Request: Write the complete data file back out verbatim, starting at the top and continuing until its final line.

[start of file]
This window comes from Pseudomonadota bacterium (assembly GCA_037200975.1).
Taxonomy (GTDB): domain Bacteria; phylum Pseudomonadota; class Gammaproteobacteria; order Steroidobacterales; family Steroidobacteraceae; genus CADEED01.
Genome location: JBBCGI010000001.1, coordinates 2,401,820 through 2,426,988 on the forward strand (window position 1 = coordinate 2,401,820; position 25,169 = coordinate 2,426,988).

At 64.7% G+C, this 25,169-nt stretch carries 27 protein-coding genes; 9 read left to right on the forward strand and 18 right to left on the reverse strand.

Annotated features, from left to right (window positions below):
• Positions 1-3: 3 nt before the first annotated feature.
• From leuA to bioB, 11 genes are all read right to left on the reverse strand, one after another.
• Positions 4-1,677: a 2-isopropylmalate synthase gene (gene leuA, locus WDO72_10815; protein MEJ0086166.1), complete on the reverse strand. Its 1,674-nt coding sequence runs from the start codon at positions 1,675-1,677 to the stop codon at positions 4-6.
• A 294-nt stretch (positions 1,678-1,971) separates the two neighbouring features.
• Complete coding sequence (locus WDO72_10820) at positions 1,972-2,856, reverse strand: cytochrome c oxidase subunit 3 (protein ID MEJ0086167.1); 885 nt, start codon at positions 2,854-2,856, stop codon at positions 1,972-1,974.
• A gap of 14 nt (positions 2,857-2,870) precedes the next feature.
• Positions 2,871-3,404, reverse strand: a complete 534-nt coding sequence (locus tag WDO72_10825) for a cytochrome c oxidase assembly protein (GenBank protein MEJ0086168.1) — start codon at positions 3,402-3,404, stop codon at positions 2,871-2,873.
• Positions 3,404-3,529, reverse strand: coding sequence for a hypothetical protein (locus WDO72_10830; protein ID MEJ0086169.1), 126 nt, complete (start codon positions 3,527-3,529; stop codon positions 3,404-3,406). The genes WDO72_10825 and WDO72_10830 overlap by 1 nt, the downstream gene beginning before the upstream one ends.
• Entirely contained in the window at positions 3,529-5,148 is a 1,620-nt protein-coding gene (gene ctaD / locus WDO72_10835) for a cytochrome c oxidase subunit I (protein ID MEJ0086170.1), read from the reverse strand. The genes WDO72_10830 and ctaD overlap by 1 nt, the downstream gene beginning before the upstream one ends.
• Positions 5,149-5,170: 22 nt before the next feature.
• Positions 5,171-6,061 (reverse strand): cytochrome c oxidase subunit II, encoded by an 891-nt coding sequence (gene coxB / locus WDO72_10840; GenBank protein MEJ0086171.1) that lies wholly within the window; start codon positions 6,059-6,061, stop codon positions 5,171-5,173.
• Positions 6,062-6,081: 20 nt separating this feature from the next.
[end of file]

This window comes from Pseudomonadota bacterium (assembly GCA_037200975.1).
Taxonomy (GTDB): domain Bacteria; phylum Pseudomonadota; class Gammaproteobacteria; order Steroidobacterales; family Steroidobacteraceae; genus CADEED01.
Genome location: JBBCGI010000001.1, coordinates 2,401,820 through 2,426,988 on the forward strand (window position 1 = coordinate 2,401,820; position 25,169 = coordinate 2,426,988).

At 64.7% G+C, this 25,169-nt stretch carries 27 protein-coding genes; 9 read left to right on the forward strand and 18 right to left on the reverse strand.

Annotated features, from left to right (window positions below):
• Positions 1-3: 3 nt before the first annotated feature.
• From leuA to bioB, 11 genes are all read right to left on the reverse strand, one after another.
• Positions 4-1,677: a 2-isopropylmalate synthase gene (gene leuA, locus WDO72_10815; protein MEJ0086166.1), complete on the reverse strand. Its 1,674-nt coding sequence runs from the start codon at positions 1,675-1,677 to the stop codon at positions 4-6.
• A 294-nt stretch (positions 1,678-1,971) separates the two neighbouring features.
• Complete coding sequence (locus WDO72_10820) at positions 1,972-2,856, reverse strand: cytochrome c oxidase subunit 3 (protein ID MEJ0086167.1); 885 nt, start codon at positions 2,854-2,856, stop codon at positions 1,972-1,974.
• A gap of 14 nt (positions 2,857-2,870) precedes the next feature.
• Positions 2,871-3,404, reverse strand: a complete 534-nt coding sequence (locus tag WDO72_10825) for a cytochrome c oxidase assembly protein (GenBank protein MEJ0086168.1) — start codon at positions 3,402-3,404, stop codon at positions 2,871-2,873.
• Positions 3,404-3,529, reverse strand: coding sequence for a hypothetical protein (locus WDO72_10830; protein ID MEJ0086169.1), 126 nt, complete (start codon positions 3,527-3,529; stop codon positions 3,404-3,406). The genes WDO72_10825 and WDO72_10830 overlap by 1 nt, the downstream gene beginning before the upstream one ends.
• Entirely contained in the window at positions 3,529-5,148 is a 1,620-nt protein-coding gene (gene ctaD / locus WDO72_10835) for a cytochrome c oxidase subunit I (protein ID MEJ0086170.1), read from the reverse strand. The genes WDO72_10830 and ctaD overlap by 1 nt, the downstream gene beginning before the upstream one ends.
• Positions 5,149-5,170: 22 nt before the next feature.
• Positions 5,171-6,061 (reverse strand): cytochrome c oxidase subunit II, encoded by an 891-nt coding sequence (gene coxB / locus WDO72_10840; GenBank protein MEJ0086171.1) that lies wholly within the window; start codon positions 6,059-6,061, stop codon positions 5,171-5,173.
• Positions 6,062-6,081: 20 nt separating this feature from the next.